ODR and the Digital Divide Scarecrow

As many Slaw readers have probably heard, last April, the Ministry of the Attorney General of Ontario engaged in a Public consultation to explore the possibility of offering an online system for traffic and other infractions. As stated on the Ministry’s website, “Ontario is exploring a new approach that could make the process of disputing certain infractions — like traffic matters — faster, easier and more convenient”.

We would wager that, to most citizens, a “faster, easier and more efficient” system sounds pretty good. However, opponents of the proposed “Online Administrative Monetary Penalty System” (or AMP) voiced many concerns with said web-based system. As one critic noted, the projected AMP is “an attack on the justice system and will mean that peoples’ rights will be violated because of an inability to launch a proper defence”. This is in part due to the fact that the “resolution process will be managed by independent hearing officers, rather than judicial officers”.

Of course, since the document produced by the Ontario Ministry of Justice was for consultation purposes, we need to wait and see how the final system will be structured before we can say whether these fears are warranted. After all, as Online dispute resolution (ODR) is not an ‘all or nothing’ solution, the Ministry could very well use an approach similar to the one adopted by the Civil Resolution Tribunal in British Columbia where ODR serves as a pre-judicial step that can still lead to a hearing should the parties not be able to settle.

The aforementioned ‘right to be heard’ arguments raise some valid questions with regard to how ODR is used. As we’ve written and lectured on numerous occasions, those who offer cyberjustice solutions – including ODR platforms – should not forgo legal rituals and legal principles, otherwise, these solutions will not be adopted by the main stakeholders. Of course, it’s probable that a high percentage of citizens would be fully satisfied with the proposed AMP, but even if just one percent of citizens is denied access to the courts even though they have the right to a trial, the proposed system would be cause for concern.

But this issue is not really linked to the digital medium or to ODR, but rather to the qualifications of the neutral third party. In fact, had the same AMP system been proposed as an “in person” process, the same objections would probably have been put forth.

However, another critique launched at the AMP has less to do with its process and more to do with it’s digital nature: “what about those people who don’t have access to a computer, how will they dispute a charge – this is an access to justice issue”. But is it really an access to justice issue? Doesn’t offering an online platform increase access to justice rather than decrease it?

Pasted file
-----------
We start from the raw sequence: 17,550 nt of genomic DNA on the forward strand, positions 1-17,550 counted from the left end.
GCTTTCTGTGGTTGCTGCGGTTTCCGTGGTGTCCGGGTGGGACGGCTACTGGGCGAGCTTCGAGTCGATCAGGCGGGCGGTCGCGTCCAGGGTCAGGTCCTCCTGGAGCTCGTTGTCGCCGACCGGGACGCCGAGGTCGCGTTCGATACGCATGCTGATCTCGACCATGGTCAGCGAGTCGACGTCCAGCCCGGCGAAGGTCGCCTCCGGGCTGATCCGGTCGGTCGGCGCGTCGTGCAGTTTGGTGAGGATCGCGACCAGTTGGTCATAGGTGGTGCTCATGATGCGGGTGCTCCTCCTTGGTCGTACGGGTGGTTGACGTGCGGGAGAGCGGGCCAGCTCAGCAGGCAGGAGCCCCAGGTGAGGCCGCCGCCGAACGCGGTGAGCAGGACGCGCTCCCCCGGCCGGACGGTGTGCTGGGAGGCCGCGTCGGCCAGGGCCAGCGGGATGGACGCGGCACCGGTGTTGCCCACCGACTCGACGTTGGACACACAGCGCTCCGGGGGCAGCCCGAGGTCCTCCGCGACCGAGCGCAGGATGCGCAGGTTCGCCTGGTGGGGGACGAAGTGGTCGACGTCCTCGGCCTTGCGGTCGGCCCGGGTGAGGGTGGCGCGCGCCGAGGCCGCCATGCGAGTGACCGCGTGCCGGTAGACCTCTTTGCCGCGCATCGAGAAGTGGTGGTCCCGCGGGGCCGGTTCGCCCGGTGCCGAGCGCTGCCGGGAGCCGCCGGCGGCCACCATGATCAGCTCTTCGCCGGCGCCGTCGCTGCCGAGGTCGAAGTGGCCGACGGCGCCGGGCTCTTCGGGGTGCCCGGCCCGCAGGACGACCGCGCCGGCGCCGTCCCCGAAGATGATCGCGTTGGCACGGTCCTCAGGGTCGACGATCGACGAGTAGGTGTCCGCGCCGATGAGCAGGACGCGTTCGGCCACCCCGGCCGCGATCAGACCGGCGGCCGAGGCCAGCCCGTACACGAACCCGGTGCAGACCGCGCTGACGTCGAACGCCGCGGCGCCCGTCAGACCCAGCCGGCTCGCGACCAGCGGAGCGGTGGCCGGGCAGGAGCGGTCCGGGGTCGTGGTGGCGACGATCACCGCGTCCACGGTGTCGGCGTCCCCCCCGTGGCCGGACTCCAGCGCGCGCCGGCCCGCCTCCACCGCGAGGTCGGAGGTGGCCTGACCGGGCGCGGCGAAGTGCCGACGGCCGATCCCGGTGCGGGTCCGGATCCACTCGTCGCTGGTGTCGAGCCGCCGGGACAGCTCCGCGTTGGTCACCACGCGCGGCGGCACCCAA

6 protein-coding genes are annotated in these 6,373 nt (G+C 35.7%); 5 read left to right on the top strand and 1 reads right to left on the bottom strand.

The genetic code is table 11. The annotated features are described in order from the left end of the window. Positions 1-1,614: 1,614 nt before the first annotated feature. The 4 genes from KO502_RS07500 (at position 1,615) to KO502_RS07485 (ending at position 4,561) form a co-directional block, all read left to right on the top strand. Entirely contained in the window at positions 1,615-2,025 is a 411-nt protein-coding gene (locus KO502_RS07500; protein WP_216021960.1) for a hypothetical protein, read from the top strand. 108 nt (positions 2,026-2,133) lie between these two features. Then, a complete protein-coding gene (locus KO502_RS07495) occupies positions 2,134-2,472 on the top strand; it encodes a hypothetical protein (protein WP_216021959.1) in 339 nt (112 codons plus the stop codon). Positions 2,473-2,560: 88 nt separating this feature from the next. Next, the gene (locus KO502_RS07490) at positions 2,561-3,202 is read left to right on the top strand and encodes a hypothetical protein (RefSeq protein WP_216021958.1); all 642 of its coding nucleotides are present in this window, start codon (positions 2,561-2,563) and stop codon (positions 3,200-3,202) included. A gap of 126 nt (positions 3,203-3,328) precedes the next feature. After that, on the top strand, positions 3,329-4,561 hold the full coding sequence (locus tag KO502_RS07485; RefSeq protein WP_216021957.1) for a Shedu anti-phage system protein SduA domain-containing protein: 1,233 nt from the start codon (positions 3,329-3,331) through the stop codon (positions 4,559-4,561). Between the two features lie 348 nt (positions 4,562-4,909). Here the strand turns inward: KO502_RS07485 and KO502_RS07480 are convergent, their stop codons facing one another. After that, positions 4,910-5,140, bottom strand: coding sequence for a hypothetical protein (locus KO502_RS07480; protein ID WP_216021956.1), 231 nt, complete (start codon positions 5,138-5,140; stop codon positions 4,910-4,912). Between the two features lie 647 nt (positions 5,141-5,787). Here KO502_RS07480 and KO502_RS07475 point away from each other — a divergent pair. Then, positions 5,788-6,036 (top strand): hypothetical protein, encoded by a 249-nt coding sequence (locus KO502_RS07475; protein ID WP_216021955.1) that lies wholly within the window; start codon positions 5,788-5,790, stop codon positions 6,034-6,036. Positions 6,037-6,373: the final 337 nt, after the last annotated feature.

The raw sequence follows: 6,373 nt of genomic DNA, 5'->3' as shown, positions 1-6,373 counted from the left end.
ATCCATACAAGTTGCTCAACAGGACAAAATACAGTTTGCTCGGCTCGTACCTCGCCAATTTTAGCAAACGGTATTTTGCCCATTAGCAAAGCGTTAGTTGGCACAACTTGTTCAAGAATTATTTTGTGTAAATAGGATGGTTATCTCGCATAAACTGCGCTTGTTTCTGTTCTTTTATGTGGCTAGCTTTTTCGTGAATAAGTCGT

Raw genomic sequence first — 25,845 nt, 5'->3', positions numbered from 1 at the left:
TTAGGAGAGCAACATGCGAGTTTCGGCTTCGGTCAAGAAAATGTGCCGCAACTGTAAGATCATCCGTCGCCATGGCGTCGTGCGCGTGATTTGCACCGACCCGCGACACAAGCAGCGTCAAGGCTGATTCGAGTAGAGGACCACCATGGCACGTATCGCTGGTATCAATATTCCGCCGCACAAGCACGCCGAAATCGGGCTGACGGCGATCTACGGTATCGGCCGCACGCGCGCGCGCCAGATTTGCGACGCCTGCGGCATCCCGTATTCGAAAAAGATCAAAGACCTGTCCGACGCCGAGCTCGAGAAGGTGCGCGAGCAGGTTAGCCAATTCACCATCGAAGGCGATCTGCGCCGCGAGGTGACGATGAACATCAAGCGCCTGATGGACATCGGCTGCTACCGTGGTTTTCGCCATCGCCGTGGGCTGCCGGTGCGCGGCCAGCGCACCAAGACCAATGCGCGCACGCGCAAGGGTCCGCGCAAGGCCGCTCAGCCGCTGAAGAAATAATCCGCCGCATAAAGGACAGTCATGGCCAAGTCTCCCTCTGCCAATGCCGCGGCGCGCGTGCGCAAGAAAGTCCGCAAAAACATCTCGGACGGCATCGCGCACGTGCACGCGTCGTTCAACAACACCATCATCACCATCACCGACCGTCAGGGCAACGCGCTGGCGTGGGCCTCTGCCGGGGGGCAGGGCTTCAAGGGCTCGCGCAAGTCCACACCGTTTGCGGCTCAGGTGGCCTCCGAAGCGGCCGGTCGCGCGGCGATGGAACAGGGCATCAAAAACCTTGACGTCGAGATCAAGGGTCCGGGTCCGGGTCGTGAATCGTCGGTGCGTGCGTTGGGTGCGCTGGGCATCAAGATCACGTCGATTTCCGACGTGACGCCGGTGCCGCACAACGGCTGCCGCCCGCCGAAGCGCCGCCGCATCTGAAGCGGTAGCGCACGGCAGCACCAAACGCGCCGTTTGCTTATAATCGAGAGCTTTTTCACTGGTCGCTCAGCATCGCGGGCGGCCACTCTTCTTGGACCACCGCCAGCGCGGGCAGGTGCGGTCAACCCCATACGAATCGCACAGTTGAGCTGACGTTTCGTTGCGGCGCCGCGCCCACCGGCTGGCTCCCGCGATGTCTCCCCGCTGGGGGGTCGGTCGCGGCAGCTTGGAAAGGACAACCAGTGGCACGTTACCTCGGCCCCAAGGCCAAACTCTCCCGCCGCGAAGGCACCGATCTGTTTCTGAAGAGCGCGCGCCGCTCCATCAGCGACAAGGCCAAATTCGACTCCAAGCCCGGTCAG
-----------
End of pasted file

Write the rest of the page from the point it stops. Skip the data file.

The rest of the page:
Ever since we started doing research in the field of cyberjustice in general, and ODR in particular, the issues of the so-called digital divide has arisen so many times that we wonder if those who argue its validity have kept up with statistics. After all, according to recent surveys, almost 87% of Canadians have access to the Internet. While it is true that these numbers are lower in poorer and more isolated communities, the facts remain that a great majority of Canadians could still interact with the legal system electronically, should such an option be made available to them.

When comparing those numbers to other statistics regarding access to justice, it is difficult to see why technology gets such a bad reputation. For example, according to Transport Canada, roughly one third of Canadians do not have a driver’s licence, meaning they cannot drive to the courthouse for a hearing. Granted, they can ask a friend to drive them or take public transport when available, but if such alternatives are deemed as a valid argument to say that all Canadians can have access to a courthouse, could they not also be seen as a valid answer to the digital divide argument? Just like a third party can drive you to court, a third party can also help you fill out an online form. As for those who don’t have access to a computer at home or at the office, most libraries have desktops that can be consulted onsite. Therefore, we would argue that living hundred of miles from a courthouse a greater hurdle to access to justice than not having a computer at home.